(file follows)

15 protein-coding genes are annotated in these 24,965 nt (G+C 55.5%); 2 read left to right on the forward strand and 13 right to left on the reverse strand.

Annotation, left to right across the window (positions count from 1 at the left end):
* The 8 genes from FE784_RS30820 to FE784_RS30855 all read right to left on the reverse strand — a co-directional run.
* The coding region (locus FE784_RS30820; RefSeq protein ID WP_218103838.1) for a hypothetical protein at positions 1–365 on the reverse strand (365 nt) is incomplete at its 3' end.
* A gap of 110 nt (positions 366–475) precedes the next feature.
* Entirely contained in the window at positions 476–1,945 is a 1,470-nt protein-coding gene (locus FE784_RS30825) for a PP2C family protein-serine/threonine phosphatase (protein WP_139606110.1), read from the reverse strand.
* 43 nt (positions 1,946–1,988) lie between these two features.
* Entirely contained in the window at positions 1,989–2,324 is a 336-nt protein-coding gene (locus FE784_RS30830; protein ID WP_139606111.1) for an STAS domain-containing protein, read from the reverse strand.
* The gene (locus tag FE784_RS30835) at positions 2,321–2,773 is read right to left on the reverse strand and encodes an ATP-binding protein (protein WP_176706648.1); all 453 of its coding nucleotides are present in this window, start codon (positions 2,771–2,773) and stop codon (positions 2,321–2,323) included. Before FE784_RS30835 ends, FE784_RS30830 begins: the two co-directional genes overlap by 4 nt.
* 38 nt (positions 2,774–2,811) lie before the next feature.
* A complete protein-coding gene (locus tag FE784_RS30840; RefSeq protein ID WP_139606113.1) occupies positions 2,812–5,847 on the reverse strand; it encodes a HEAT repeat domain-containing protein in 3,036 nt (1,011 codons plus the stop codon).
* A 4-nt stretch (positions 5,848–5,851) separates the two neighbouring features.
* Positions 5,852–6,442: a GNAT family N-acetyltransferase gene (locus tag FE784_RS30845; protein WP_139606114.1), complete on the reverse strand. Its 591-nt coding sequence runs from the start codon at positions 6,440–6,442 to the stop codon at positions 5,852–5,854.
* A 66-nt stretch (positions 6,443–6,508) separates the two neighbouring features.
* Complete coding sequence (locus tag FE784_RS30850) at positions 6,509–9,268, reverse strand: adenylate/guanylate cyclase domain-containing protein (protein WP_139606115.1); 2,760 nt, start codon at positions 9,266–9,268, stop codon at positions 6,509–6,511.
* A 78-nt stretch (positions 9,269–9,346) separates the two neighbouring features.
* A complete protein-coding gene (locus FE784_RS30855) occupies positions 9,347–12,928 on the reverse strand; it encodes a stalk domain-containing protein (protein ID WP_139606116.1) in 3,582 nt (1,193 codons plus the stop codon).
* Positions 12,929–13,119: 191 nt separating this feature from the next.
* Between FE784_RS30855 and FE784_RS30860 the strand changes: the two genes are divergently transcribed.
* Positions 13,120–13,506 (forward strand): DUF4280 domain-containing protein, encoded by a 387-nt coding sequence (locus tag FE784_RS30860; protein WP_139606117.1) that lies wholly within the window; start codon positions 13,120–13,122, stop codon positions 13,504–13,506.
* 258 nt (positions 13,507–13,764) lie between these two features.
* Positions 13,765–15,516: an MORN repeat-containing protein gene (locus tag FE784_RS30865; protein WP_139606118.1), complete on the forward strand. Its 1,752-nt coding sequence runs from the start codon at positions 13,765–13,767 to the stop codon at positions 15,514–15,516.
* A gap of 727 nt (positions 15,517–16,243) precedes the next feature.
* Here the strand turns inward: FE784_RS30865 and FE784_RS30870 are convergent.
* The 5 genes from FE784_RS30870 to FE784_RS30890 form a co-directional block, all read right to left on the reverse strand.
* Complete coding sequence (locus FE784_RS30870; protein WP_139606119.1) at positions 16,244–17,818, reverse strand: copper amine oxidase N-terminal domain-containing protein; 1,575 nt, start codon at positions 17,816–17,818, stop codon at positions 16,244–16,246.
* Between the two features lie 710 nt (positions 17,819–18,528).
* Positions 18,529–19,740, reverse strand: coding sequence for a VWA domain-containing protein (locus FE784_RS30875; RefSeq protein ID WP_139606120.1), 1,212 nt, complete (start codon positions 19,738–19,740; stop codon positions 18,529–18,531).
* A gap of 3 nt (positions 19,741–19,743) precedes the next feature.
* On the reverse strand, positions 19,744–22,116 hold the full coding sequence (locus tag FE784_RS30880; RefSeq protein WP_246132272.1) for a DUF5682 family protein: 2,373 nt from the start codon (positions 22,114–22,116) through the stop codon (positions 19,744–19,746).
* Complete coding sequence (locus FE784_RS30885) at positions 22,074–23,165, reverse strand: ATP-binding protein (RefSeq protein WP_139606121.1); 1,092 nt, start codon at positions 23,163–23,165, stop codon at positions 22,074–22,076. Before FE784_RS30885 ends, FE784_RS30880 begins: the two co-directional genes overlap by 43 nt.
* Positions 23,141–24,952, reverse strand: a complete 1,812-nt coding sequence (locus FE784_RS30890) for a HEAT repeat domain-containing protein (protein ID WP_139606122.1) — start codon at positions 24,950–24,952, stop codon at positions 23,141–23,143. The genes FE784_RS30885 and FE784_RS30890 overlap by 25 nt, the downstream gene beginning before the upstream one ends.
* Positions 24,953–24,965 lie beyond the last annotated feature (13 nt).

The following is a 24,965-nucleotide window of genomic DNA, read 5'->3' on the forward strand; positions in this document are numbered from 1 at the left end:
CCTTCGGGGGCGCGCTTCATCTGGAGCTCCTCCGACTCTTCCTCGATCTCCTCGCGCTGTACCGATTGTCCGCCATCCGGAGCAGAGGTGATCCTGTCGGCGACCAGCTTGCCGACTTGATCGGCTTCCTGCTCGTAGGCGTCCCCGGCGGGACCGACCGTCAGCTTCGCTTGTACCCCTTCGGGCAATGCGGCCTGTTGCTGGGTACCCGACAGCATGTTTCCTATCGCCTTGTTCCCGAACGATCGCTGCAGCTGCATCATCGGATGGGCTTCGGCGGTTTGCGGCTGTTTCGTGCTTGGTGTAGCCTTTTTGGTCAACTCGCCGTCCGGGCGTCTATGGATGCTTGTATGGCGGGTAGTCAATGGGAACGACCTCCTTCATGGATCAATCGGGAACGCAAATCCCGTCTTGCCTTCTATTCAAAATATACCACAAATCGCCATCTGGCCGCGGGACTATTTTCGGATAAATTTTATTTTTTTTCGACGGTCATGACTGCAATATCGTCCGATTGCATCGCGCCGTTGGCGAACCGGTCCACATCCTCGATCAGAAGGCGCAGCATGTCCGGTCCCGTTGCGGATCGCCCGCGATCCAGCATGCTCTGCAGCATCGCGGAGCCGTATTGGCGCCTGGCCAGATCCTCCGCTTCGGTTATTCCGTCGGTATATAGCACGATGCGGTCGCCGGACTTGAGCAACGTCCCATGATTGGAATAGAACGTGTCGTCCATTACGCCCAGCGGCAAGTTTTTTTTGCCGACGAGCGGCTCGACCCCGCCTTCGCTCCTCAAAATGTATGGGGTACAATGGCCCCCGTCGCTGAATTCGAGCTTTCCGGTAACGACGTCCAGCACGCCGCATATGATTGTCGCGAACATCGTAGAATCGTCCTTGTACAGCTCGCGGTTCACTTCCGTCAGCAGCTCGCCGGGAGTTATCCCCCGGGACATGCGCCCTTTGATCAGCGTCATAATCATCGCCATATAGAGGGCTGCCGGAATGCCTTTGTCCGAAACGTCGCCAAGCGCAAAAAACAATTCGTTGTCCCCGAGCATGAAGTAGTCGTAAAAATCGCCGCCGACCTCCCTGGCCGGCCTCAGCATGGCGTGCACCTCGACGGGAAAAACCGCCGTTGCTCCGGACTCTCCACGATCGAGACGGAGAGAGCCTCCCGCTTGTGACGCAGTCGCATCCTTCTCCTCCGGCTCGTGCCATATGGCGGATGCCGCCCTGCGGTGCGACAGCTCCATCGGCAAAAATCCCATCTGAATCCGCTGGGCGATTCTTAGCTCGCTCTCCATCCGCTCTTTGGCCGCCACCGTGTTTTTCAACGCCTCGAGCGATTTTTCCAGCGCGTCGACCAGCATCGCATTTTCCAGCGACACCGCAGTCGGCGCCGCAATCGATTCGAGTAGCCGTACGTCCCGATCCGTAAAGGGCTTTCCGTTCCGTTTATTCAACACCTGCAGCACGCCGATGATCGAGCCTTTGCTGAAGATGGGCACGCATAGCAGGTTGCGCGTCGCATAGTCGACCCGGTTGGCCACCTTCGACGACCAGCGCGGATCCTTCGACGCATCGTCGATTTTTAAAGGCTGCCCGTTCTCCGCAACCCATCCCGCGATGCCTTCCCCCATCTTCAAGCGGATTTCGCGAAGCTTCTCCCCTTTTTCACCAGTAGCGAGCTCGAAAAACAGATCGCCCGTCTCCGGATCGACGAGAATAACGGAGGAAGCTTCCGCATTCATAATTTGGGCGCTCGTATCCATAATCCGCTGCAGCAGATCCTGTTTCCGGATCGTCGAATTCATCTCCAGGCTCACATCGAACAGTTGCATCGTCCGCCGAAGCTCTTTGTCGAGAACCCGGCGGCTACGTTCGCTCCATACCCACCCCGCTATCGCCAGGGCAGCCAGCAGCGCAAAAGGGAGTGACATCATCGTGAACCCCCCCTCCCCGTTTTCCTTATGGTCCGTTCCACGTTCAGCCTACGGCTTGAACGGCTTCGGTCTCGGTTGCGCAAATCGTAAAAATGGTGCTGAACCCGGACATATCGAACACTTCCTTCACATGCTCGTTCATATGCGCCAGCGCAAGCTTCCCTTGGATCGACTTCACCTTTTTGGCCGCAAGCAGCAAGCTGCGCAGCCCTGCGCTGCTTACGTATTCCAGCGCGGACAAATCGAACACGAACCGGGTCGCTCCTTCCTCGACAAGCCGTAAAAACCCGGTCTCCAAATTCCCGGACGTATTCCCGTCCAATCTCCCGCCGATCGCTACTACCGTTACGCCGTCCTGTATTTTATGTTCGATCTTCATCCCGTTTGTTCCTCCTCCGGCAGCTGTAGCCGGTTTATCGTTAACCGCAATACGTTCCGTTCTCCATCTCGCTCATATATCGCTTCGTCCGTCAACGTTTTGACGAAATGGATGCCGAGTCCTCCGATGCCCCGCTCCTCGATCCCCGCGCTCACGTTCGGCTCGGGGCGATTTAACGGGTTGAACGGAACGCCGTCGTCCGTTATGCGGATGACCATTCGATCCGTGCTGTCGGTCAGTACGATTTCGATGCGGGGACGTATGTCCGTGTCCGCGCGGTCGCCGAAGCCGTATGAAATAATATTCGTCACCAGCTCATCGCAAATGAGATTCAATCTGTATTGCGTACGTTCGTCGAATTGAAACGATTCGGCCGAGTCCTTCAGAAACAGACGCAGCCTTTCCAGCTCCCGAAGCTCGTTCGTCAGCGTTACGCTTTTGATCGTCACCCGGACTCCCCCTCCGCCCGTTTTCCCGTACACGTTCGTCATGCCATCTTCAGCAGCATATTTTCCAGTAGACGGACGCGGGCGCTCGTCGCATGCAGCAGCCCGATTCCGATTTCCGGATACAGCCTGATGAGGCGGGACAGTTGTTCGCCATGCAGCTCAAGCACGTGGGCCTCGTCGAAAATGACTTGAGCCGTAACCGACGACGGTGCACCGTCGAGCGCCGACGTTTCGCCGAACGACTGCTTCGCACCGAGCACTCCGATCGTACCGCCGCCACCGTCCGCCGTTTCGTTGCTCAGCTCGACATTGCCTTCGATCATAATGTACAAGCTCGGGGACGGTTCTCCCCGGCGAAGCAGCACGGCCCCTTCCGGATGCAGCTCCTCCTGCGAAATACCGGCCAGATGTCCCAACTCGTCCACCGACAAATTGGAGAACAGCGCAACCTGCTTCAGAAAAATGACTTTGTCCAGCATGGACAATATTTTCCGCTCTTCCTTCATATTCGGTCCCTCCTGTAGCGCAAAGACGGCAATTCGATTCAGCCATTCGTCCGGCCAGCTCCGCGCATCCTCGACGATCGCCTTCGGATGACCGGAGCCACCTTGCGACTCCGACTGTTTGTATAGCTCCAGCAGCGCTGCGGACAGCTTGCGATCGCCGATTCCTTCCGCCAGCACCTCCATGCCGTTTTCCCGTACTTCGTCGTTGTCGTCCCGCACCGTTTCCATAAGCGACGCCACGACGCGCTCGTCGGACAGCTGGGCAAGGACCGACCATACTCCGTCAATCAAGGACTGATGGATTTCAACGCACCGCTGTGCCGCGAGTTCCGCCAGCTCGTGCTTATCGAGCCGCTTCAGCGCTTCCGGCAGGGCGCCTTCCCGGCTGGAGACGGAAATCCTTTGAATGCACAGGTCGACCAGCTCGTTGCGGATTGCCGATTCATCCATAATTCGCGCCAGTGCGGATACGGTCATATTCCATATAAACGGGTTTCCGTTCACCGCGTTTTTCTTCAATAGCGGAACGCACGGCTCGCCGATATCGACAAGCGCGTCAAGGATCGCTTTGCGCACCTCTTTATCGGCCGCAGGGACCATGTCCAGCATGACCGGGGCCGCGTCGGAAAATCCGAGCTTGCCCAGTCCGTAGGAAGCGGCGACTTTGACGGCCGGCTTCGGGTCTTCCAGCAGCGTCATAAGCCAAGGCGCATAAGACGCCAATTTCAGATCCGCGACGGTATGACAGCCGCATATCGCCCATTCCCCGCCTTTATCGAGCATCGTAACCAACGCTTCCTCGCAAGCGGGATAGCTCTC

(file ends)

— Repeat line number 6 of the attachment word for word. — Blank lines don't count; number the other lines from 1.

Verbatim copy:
* Entirely contained in the window at positions 476–1,945 is a 1,470-nt protein-coding gene (locus FE784_RS30825) for a PP2C family protein-serine/threonine phosphatase (protein WP_139606110.1), read from the reverse strand.